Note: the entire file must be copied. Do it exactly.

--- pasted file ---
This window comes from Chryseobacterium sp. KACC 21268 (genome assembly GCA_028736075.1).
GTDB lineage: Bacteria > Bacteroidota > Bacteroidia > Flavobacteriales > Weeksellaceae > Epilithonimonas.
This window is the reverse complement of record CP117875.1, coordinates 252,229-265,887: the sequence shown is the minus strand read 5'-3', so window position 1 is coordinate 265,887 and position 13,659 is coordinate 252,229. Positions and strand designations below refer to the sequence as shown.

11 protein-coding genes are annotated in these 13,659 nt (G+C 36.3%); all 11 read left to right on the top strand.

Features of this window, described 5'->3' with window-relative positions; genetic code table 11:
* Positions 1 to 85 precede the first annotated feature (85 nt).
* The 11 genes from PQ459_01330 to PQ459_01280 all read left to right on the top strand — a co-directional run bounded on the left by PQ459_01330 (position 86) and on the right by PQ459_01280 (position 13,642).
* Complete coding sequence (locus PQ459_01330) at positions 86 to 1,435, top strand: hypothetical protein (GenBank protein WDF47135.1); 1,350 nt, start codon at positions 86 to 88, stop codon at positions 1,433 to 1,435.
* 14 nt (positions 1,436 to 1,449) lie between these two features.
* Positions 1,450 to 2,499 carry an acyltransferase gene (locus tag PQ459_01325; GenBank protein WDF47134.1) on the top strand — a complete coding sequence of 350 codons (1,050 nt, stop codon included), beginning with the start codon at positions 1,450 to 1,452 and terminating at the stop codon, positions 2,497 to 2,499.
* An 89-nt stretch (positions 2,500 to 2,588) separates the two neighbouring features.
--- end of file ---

This window comes from Chryseobacterium sp. KACC 21268 (genome assembly GCA_028736075.1).
GTDB lineage: Bacteria > Bacteroidota > Bacteroidia > Flavobacteriales > Weeksellaceae > Epilithonimonas.
This window is the reverse complement of record CP117875.1, coordinates 252,229-265,887: the sequence shown is the minus strand read 5'-3', so window position 1 is coordinate 265,887 and position 13,659 is coordinate 252,229. Positions and strand designations below refer to the sequence as shown.

11 protein-coding genes are annotated in these 13,659 nt (G+C 36.3%); all 11 read left to right on the top strand.

Features of this window, described 5'->3' with window-relative positions; genetic code table 11:
* Positions 1 to 85 precede the first annotated feature (85 nt).
* The 11 genes from PQ459_01330 to PQ459_01280 all read left to right on the top strand — a co-directional run bounded on the left by PQ459_01330 (position 86) and on the right by PQ459_01280 (position 13,642).
* Complete coding sequence (locus PQ459_01330) at positions 86 to 1,435, top strand: hypothetical protein (GenBank protein WDF47135.1); 1,350 nt, start codon at positions 86 to 88, stop codon at positions 1,433 to 1,435.
* 14 nt (positions 1,436 to 1,449) lie between these two features.
* Positions 1,450 to 2,499 carry an acyltransferase gene (locus tag PQ459_01325; GenBank protein WDF47134.1) on the top strand — a complete coding sequence of 350 codons (1,050 nt, stop codon included), beginning with the start codon at positions 1,450 to 1,452 and terminating at the stop codon, positions 2,497 to 2,499.
* An 89-nt stretch (positions 2,500 to 2,588) separates the two neighbouring features.